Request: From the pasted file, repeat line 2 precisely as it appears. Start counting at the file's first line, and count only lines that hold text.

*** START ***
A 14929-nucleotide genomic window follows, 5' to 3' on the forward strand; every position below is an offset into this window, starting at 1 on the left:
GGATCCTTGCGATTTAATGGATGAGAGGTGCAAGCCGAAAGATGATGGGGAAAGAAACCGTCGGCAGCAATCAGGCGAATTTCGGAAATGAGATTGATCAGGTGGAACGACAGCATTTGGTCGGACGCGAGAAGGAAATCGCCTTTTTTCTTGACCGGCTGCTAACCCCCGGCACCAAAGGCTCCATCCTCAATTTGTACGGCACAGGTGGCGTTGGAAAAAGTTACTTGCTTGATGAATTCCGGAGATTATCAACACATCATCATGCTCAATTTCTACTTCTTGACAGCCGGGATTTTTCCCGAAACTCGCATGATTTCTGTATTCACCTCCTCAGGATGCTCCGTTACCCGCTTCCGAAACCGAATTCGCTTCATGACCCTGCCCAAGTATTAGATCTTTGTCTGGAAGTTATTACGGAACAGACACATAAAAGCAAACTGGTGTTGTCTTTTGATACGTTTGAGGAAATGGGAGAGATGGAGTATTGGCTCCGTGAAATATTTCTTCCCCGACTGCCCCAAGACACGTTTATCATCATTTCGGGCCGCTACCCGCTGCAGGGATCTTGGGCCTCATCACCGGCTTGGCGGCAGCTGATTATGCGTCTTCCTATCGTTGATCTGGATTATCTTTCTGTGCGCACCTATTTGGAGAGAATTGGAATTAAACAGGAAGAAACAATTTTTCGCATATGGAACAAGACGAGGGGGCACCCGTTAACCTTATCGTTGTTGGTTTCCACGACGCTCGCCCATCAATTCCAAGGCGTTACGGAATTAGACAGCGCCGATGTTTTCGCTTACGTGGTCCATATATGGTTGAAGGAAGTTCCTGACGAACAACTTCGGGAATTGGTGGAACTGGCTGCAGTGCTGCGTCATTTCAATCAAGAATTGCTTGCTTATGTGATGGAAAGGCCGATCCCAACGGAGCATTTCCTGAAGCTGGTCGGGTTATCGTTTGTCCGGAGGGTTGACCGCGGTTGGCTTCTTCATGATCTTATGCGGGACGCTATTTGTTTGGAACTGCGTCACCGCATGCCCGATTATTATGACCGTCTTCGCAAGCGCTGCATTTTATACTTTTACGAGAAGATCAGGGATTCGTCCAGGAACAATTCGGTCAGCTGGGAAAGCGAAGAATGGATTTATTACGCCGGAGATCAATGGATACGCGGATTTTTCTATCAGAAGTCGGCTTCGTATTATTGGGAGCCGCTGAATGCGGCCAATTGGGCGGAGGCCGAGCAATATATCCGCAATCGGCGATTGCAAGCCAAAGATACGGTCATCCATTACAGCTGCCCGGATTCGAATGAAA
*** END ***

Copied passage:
GGATCCTTGCGATTTAATGGATGAGAGGTGCAAGCCGAAAGATGATGGGGAAAGAAACCGTCGGCAGCAATCAGGCGAATTTCGGAAATGAGATTGATCAGGTGGAACGACAGCATTTGGTCGGACGCGAGAAGGAAATCGCCTTTTTTCTTGACCGGCTGCTAACCCCCGGCACCAAAGGCTCCATCCTCAATTTGTACGGCACAGGTGGCGTTGGAAAAAGTTACTTGCTTGATGAATTCCGGAGATTATCAACACATCATCATGCTCAATTTCTACTTCTTGACAGCCGGGATTTTTCCCGAAACTCGCATGATTTCTGTATTCACCTCCTCAGGATGCTCCGTTACCCGCTTCCGAAACCGAATTCGCTTCATGACCCTGCCCAAGTATTAGATCTTTGTCTGGAAGTTATTACGGAACAGACACATAAAAGCAAACTGGTGTTGTCTTTTGATACGTTTGAGGAAATGGGAGAGATGGAGTATTGGCTCCGTGAAATATTTCTTCCCCGACTGCCCCAAGACACGTTTATCATCATTTCGGGCCGCTACCCGCTGCAGGGATCTTGGGCCTCATCACCGGCTTGGCGGCAGCTGATTATGCGTCTTCCTATCGTTGATCTGGATTATCTTTCTGTGCGCACCTATTTGGAGAGAATTGGAATTAAACAGGAAGAAACAATTTTTCGCATATGGAACAAGACGAGGGGGCACCCGTTAACCTTATCGTTGTTGGTTTCCACGACGCTCGCCCATCAATTCCAAGGCGTTACGGAATTAGACAGCGCCGATGTTTTCGCTTACGTGGTCCATATATGGTTGAAGGAAGTTCCTGACGAACAACTTCGGGAATTGGTGGAACTGGCTGCAGTGCTGCGTCATTTCAATCAAGAATTGCTTGCTTATGTGATGGAAAGGCCGATCCCAACGGAGCATTTCCTGAAGCTGGTCGGGTTATCGTTTGTCCGGAGGGTTGACCGCGGTTGGCTTCTTCATGATCTTATGCGGGACGCTATTTGTTTGGAACTGCGTCACCGCATGCCCGATTATTATGACCGTCTTCGCAAGCGCTGCATTTTATACTTTTACGAGAAGATCAGGGATTCGTCCAGGAACAATTCGGTCAGCTGGGAAAGCGAAGAATGGATTTATTACGCCGGAGATCAATGGATACGCGGATTTTTCTATCAGAAGTCGGCTTCGTATTATTGGGAGCCGCTGAATGCGGCCAATTGGGCGGAGGCCGAGCAATATATCCGCAATCGGCGATTGCAAGCCAAAGATACGGTCATCCATTACAGCTGCCCGGATTCGAATGAAA